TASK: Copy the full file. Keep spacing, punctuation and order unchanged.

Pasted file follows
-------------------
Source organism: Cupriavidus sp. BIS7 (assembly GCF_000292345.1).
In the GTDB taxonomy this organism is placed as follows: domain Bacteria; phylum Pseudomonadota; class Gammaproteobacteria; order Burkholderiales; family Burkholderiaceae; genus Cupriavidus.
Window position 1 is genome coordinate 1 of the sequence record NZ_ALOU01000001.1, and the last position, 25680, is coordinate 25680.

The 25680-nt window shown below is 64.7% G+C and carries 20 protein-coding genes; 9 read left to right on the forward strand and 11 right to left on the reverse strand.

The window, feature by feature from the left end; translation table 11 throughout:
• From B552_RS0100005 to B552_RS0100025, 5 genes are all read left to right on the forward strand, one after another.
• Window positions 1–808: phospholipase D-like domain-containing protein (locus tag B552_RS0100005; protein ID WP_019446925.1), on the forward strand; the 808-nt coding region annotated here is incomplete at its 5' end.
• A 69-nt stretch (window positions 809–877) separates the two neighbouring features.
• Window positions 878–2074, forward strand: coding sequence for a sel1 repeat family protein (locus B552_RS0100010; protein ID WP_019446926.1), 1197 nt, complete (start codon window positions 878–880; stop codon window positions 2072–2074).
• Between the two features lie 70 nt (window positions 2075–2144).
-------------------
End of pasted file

Source organism: Cupriavidus sp. BIS7 (assembly GCF_000292345.1).
In the GTDB taxonomy this organism is placed as follows: domain Bacteria; phylum Pseudomonadota; class Gammaproteobacteria; order Burkholderiales; family Burkholderiaceae; genus Cupriavidus.
Window position 1 is genome coordinate 1 of the sequence record NZ_ALOU01000001.1, and the last position, 25680, is coordinate 25680.

The 25680-nt window shown below is 64.7% G+C and carries 20 protein-coding genes; 9 read left to right on the forward strand and 11 right to left on the reverse strand.

The window, feature by feature from the left end; translation table 11 throughout:
• From B552_RS0100005 to B552_RS0100025, 5 genes are all read left to right on the forward strand, one after another.
• Window positions 1–808: phospholipase D-like domain-containing protein (locus tag B552_RS0100005; protein ID WP_019446925.1), on the forward strand; the 808-nt coding region annotated here is incomplete at its 5' end.
• A 69-nt stretch (window positions 809–877) separates the two neighbouring features.
• Window positions 878–2074, forward strand: coding sequence for a sel1 repeat family protein (locus B552_RS0100010; protein ID WP_019446926.1), 1197 nt, complete (start codon window positions 878–880; stop codon window positions 2072–2074).
• Between the two features lie 70 nt (window positions 2075–2144).